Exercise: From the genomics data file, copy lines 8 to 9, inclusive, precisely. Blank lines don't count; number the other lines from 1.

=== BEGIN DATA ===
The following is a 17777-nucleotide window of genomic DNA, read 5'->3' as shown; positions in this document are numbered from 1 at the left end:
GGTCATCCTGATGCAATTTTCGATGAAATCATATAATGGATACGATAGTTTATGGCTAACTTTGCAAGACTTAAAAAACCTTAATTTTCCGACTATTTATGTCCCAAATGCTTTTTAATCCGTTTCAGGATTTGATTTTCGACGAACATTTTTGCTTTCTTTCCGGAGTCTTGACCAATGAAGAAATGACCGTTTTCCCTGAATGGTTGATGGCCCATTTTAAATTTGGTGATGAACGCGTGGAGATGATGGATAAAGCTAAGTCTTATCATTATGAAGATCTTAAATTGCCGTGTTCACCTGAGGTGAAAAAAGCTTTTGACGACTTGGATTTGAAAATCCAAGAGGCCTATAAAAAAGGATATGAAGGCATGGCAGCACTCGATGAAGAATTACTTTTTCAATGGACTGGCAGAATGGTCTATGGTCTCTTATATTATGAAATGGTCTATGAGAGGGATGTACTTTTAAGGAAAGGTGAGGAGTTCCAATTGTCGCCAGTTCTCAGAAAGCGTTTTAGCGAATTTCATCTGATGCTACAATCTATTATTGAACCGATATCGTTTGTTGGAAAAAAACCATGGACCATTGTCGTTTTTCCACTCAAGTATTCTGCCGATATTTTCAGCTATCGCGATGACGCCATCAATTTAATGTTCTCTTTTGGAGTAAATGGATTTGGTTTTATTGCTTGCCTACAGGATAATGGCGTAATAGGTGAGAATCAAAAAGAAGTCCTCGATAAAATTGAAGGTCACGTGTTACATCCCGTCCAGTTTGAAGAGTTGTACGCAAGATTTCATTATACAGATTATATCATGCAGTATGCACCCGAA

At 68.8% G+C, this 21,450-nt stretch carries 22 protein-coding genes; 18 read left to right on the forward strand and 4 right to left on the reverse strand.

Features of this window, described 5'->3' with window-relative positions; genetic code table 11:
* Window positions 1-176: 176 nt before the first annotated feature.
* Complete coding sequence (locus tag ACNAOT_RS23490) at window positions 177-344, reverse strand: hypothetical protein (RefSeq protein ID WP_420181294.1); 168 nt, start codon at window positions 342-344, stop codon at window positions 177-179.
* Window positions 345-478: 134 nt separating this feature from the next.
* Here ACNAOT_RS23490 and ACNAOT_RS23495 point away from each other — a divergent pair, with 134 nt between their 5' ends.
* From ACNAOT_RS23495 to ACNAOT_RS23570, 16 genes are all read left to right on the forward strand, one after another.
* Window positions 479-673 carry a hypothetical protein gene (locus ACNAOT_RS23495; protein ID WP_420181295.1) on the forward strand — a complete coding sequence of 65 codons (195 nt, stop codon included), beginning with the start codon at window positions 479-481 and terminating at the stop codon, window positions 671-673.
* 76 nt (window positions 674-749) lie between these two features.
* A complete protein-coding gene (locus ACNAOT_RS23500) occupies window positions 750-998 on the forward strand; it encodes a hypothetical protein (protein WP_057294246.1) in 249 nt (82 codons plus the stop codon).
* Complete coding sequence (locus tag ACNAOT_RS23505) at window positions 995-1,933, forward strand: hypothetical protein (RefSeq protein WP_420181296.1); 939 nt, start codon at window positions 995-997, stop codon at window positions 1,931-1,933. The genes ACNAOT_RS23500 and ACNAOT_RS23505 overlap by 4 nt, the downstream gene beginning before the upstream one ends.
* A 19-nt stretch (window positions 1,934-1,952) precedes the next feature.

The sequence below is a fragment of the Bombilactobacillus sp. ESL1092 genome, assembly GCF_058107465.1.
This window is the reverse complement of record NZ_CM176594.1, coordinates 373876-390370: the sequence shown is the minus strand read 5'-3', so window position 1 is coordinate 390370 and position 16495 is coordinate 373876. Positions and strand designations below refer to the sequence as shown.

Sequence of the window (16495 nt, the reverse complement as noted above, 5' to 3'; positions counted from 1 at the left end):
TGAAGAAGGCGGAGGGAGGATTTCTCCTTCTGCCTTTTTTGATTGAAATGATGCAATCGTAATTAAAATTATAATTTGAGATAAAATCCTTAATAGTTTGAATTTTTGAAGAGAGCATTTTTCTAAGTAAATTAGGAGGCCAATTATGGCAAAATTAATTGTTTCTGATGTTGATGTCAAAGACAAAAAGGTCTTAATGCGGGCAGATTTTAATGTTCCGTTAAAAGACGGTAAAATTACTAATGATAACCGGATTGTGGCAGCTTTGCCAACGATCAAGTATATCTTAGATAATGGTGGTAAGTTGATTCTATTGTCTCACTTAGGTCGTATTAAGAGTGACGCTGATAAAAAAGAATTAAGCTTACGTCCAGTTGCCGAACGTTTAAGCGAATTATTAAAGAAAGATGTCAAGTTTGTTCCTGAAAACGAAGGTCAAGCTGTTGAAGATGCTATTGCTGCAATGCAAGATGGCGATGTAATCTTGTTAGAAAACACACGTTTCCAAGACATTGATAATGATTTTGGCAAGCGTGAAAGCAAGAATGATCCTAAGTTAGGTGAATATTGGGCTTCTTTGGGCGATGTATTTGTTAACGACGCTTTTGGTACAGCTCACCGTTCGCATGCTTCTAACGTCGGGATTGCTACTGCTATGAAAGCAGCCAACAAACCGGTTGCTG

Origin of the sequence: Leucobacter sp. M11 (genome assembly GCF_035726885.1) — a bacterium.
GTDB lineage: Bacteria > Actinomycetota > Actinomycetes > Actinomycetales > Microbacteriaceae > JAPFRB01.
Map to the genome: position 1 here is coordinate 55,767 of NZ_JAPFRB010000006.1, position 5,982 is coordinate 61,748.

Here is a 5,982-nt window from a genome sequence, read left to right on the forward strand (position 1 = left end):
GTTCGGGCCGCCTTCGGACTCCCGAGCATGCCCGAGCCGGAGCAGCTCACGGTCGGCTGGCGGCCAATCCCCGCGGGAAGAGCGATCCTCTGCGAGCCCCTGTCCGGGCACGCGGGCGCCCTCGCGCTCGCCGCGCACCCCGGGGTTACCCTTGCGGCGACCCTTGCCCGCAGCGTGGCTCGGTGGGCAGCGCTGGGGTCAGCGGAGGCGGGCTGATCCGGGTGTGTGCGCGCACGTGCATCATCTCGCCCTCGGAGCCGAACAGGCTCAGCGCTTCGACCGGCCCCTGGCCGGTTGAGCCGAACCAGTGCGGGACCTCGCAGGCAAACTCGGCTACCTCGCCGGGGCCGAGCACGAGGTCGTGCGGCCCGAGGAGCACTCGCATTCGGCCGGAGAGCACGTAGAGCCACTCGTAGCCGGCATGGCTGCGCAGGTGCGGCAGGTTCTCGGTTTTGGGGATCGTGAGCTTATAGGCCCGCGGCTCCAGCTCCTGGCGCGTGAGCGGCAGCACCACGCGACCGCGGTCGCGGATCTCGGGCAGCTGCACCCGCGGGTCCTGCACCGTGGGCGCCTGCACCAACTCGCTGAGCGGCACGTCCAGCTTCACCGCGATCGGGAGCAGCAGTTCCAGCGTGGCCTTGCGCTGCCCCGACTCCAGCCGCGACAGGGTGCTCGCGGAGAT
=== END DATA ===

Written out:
* Here ACNAOT_RS23490 and ACNAOT_RS23495 point away from each other — a divergent pair, with 134 nt between their 5' ends.
* From ACNAOT_RS23495 to ACNAOT_RS23570, 16 genes are all read left to right on the forward strand, one after another.